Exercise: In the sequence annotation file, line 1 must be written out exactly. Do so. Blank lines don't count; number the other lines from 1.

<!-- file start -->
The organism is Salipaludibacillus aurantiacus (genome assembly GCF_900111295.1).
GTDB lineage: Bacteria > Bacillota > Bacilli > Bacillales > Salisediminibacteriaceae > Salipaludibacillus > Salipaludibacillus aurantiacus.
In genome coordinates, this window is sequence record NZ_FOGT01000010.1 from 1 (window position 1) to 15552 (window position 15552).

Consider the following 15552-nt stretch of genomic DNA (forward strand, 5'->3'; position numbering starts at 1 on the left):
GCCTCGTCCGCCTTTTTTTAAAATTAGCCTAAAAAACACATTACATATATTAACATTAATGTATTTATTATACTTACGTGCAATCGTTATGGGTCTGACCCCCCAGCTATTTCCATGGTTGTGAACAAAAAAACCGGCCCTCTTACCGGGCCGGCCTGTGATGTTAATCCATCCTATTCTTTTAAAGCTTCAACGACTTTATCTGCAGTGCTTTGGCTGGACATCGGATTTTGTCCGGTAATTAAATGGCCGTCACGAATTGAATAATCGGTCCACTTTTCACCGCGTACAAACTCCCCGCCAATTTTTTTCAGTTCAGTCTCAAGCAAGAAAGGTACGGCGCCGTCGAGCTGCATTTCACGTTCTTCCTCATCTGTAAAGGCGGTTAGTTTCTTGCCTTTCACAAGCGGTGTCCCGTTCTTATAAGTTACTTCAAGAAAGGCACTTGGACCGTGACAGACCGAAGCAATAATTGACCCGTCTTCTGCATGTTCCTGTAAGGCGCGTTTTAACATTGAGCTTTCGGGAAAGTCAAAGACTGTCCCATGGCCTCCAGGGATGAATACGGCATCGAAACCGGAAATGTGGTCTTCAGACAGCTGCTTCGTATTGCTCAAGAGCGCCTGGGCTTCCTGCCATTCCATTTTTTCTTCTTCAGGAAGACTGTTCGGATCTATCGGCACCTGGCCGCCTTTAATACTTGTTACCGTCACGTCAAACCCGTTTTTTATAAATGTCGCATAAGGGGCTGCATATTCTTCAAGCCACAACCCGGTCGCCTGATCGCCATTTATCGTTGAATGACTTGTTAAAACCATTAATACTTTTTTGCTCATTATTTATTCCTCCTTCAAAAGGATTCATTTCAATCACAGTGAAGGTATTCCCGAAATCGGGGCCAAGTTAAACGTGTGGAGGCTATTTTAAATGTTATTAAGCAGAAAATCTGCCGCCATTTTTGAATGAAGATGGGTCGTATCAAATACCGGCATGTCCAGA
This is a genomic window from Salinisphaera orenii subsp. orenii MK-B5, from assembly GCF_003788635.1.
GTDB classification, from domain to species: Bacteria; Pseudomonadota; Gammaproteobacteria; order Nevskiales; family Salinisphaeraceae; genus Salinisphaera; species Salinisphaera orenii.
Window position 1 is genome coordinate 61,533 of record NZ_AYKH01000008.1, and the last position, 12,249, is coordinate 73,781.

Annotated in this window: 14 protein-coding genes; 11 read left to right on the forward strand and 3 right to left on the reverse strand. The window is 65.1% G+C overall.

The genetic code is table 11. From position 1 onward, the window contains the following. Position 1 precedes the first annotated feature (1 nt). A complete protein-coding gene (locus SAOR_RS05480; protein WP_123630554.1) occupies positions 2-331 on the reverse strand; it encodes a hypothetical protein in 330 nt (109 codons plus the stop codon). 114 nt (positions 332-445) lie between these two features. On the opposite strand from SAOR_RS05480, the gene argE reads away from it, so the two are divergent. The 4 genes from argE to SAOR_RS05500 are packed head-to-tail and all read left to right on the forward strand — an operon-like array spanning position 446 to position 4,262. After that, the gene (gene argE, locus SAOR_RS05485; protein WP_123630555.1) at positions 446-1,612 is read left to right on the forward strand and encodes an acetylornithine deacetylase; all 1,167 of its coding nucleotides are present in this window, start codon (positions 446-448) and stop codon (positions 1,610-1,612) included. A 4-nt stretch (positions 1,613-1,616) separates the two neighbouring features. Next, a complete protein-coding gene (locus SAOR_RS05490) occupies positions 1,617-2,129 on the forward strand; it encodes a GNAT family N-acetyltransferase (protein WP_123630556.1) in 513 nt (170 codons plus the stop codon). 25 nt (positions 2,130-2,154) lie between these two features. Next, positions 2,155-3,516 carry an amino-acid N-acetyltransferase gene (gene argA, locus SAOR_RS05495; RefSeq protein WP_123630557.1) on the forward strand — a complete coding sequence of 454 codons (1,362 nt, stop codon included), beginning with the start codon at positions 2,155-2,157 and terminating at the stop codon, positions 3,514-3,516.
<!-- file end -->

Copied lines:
The organism is Salipaludibacillus aurantiacus (genome assembly GCF_900111295.1).